When it comes to love and relationships, a sense of humor is serious business. The lack of one usually indicates self-involvement, self-righteousness, or just plain stupidity. And while that humorless supermodel will get all the guys she wants, she'll end up alone if she never gets their jokes.

He Meets Her Friends

Most guys want to like their girlfriend's girlfriends. It's always nice to be surrounded by smart, funny, sexy women — as long as they're not too much smarter, funnier, and sexier than the one we call our own — but her friends are also a reflection of her true self. If they turn out to be larcenous liars who like to kick dogs, then she's probably not what Mother would quaintly refer to as "marriage material."

In the case of my friends Gil and Cathy, her friends barely spoke to him — they feared this new relationship would edge out her old ones. So Cathy made an ultimatum: Accept him or lose me. In the end the couple moved in together, and her girlfriends adored him. Of course, it helped that Gil is a sous chef who loves to invite guests over to sample his signature aphrodisiacal oysters.

She Gets That First Dresser Drawer

My friend Liz once dated a guy who wanted her to have a place at his place. Sort of. "He didn't give me a drawer," she groused. "He gave me a box." When it comes time to make room for the woman in their life, most guys do think outside the box and cede at least one entire dresser drawer or a bit of closet space. It's a great way to demonstrate commitment and faithfulness — the logistics of keeping two drawers reserved for two different women would be too much for even the most slithery two-timer.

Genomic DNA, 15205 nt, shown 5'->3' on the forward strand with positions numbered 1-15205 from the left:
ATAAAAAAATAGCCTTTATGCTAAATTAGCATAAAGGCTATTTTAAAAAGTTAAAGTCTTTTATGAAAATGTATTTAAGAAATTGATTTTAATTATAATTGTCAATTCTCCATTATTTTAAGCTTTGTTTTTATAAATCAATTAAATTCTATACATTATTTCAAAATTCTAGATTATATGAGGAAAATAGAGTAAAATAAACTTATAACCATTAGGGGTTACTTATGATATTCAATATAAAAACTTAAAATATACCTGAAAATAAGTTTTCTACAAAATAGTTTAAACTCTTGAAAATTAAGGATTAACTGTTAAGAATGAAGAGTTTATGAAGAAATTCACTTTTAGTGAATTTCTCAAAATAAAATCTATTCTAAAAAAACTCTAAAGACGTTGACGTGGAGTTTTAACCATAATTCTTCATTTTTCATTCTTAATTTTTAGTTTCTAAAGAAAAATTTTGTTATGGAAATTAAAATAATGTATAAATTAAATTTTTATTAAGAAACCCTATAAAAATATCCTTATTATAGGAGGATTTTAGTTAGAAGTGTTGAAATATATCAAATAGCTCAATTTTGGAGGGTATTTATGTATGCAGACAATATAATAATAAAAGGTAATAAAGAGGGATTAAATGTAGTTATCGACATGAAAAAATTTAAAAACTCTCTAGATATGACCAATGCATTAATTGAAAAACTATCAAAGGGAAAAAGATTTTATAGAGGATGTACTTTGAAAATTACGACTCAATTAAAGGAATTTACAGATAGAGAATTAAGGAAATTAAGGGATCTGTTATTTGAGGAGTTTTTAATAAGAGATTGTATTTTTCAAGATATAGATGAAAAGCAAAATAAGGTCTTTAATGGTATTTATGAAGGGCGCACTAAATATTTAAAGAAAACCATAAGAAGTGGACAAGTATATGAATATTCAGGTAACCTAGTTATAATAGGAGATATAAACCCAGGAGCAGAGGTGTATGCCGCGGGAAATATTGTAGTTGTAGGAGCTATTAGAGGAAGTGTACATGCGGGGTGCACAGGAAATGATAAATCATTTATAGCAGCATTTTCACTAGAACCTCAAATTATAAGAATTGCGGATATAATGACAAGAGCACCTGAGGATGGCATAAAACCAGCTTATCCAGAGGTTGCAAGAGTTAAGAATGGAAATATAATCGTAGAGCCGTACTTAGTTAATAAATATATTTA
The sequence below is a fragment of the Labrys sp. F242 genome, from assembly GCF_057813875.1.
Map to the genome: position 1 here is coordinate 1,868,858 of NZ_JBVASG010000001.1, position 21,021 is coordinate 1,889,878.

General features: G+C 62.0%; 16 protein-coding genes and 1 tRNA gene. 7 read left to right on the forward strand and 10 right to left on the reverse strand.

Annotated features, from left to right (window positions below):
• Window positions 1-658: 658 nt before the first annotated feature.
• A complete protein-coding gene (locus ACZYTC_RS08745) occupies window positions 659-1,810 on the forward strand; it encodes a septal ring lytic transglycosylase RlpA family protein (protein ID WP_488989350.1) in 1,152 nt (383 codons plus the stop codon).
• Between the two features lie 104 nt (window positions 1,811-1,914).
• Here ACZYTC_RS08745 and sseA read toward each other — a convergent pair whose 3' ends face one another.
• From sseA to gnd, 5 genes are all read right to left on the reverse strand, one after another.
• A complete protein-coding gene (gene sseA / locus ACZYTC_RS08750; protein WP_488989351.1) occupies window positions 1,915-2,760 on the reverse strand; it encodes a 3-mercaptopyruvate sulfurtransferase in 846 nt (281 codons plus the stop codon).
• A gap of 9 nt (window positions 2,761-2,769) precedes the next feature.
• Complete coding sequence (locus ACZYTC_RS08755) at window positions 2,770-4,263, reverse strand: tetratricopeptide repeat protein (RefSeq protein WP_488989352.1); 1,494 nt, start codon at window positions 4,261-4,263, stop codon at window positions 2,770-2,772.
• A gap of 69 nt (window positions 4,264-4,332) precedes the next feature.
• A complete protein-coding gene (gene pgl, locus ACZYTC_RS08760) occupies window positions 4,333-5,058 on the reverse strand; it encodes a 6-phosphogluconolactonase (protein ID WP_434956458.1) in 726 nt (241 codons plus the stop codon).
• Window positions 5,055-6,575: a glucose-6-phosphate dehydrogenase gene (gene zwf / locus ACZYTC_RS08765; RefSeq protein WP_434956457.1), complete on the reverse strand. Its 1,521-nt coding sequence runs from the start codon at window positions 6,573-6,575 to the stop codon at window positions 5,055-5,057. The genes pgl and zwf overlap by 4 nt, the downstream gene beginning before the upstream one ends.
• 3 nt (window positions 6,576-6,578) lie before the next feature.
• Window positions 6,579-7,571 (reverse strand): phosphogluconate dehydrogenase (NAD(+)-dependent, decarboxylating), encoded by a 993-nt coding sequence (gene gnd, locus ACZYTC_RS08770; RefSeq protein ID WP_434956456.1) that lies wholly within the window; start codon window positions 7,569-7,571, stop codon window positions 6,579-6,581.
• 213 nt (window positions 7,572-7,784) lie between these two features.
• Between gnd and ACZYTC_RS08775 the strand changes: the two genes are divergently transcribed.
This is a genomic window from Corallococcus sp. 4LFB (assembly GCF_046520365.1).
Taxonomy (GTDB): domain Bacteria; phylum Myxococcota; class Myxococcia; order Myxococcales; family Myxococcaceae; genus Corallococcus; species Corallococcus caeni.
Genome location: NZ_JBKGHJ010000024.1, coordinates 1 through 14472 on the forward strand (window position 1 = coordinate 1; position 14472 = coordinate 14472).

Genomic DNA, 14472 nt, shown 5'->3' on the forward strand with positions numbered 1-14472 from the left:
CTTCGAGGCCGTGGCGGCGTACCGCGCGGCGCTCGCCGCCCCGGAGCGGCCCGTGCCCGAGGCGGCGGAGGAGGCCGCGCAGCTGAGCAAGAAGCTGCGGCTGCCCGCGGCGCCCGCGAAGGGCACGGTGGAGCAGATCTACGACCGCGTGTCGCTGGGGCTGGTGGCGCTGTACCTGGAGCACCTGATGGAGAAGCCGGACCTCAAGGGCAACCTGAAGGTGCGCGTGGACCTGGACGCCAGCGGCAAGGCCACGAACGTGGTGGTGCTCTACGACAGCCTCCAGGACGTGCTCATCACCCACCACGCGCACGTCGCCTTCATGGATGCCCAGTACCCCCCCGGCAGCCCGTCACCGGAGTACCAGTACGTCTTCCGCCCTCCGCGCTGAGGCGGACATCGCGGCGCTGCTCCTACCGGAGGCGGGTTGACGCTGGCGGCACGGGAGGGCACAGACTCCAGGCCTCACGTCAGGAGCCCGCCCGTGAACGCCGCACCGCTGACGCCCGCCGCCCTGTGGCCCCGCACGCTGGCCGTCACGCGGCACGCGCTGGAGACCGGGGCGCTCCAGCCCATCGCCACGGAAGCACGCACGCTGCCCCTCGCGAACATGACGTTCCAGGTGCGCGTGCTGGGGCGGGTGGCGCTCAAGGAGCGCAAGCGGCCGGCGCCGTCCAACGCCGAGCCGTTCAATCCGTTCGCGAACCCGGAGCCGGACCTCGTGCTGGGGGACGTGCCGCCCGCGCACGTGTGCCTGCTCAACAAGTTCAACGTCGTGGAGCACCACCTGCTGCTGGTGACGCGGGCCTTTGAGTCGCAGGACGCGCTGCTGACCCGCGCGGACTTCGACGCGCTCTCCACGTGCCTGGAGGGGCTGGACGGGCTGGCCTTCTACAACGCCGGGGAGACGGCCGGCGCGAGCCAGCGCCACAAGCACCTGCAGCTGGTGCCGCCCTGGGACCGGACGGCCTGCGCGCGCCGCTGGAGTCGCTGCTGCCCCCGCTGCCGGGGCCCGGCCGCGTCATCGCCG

When a guy clears out the drawer for you, he's doing more than simply granting you space. By inviting you to establish that first outpost of femininity in his lair, he's telling you that he wants to begin integrating your different worlds — and lives — into one.

The Wedding Vows

On the most important day of our lives, my wife-to-be and I shared many worries: Would the flowers arrive on time? Would the best man remember the rings? Would Uncle Fred take a header into the cake? But I had my own personal dread. I was sure that as soon as it was my turn to speak those crucial two words — three lousy letters! — it would hit: dry mouth. My strangled croaks would expose me as — worse than a runaway bride — a reluctant groom. So when the moment arrived, I was shocked to note that it wasn't fear that overcame me but a sense of wonder. Would I take this woman with the beautiful smile and tear-glistened eyes as my wedded wife? "I do," I said, loud, clear, and doubt-free. And when she repeated the same simple and profound vow, it sounded like music.

The First Born

"Do you want a boy or a girl?" My wife had just learned she was pregnant. I was thrilled and told her either brand worked for me. "I know it's going to be a boy," she said. "Great," I replied, "a boy!" After ultrasound revealed the opposite, she assumed I was disappointed. "I know how much you wanted a son," she said. It wasn't as if I had tricked out the nursery with fleets of toy trucks and WWF posters. Having a daughter was just fine by me. But the notion that I was some kind of throwback to the macho days of The Godfather's Luca Brasi — "May your first child be a masculine child" — hung in until the birthing room.

It's impossible to describe the awed joy a first-time father feels as he sees his baby being born. After my wife brought that fierce little female squalling to life, the doctor handed the baby to me, and I placed her in her mother's arms. We were both crying, and as we looked at each other, we knew we were taking part in a miracle. Later, as I held my perfect new daughter in my arms, it was obvious that the last word to describe my feelings was disappointed.